And that is the current state of affairs with DID integration.

Once I accepted the diagnosis it was a bit interesting at first, learning more about myself, figuring things out, etc. Discovering Letty was even a joy once I got passed the scared stage. Up until recently I had the idea that her purpose was to “keep a look out” for danger. The “keep a lookout” part was only half the story. The person she’s looking out for, apparently, is the other piece of the puzzle …

“He be comin’ back!”

“Who’s coming back, sweetie?”

“My Dad is comin’ back! He’s comin’ back! I wish everyone would stop sayin’ he’s not comin’ back! It’s mean!”

“Honey, no one is trying to be mean. It’s just that he’s very sick, and that is why he cannot come back to us. I know he wishes he could. We wish he could, but he can’t. Remember when I told you that he is addicted? That is a kind of sick.”

“But … but shouldn’t we go see him to tell him that we love him so he knows?”

“Oh honey, I wish we could. But it wouldn’t be good for us to try to do that.”

“You be like everybody else that tries to tell me to stop. I’m not gonna stop lookin’ for him. I not gonna stop …”

And she cries, and cries ,and cries. I am beyond exhausted.

Unrelated, or maybe it’s related, who knows … I’m taking an introduction to chemical dependency class for my own knowledge, and even reading the textbook gets Letty going.

Alcohol dependence is a progressive and fatal disease for those unable to exercise abstinence from alcohol.

“He be comin’ back!”

“Cirrhosis of the liver for those unable to stop drinking is an inevitable …”

“He comin’ back! You’ll see!”

Yep, I’m definitely in the midst of the whiteout.

Oh, yes, the parents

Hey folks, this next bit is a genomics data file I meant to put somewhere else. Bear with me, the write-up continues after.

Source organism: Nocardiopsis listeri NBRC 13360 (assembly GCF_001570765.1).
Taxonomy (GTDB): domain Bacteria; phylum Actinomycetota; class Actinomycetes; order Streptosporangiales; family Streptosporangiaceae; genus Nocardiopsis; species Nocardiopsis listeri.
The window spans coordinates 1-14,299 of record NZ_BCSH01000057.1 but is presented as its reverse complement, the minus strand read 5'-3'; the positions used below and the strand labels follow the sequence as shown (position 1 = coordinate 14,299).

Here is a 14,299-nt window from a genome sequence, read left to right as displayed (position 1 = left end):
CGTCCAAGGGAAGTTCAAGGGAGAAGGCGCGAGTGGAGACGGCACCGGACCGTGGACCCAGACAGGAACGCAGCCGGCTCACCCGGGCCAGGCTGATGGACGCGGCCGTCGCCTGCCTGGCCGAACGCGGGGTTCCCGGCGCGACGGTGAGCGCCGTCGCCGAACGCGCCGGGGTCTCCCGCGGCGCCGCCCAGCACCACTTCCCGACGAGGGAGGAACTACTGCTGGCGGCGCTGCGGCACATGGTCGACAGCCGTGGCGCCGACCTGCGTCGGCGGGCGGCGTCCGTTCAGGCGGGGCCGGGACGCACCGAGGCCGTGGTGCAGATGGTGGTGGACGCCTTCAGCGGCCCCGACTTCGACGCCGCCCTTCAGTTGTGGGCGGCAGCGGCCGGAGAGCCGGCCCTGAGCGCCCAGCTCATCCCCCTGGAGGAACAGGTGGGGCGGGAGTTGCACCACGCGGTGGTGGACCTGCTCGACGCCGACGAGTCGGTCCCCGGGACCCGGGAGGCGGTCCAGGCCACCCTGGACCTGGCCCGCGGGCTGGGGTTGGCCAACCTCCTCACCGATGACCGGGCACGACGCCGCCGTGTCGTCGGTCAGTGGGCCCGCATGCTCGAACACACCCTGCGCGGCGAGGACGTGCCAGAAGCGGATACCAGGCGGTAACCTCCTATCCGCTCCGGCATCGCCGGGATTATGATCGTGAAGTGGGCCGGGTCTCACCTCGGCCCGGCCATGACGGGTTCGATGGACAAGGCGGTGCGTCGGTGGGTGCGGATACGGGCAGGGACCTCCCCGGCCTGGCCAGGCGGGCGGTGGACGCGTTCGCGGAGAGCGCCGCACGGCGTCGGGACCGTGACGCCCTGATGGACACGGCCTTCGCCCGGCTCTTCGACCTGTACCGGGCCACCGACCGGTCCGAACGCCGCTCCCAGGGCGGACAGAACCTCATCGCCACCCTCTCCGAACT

I received a mysterious text from my mother, though when I read it my assessment is that my stepfather likely typed it. It just doesn’t “sound” like her, and I’m pretty good at assessing things such as this.

Apparently they are going to be within 200 miles of me the first week of August for a memorial service for a family member whom I never met. I think it’s a great uncle. It looks like they want me to come see them when they are in the vicinity. I guess 200 miles is considered the vicinity when they are usually over 2,200 miles away.

For some reason I felt bad looking at that text, like I’m cruelly rejecting them. I consulted with my sister, Cate, and she advised not to go. She pointed out that they were never there for me when I needed them. She doesn’t have to worry about this as she lives clear across the country, nowhere near me. I know she’s right. Annoyingly, she is always right. It’s not that I want to see them, not at all. The guilt just sometimes haunts me, and I wish I could shake it.

In writing this post I’ve also realized that this text may be the reason I had such a hard time Sunday and parts of Monday. I received the text on Sunday, but promptly forgot about it. But I think others did not forget about it.

I take no pleasure in ignoring my mother and stepfather. But that’s how it has to be.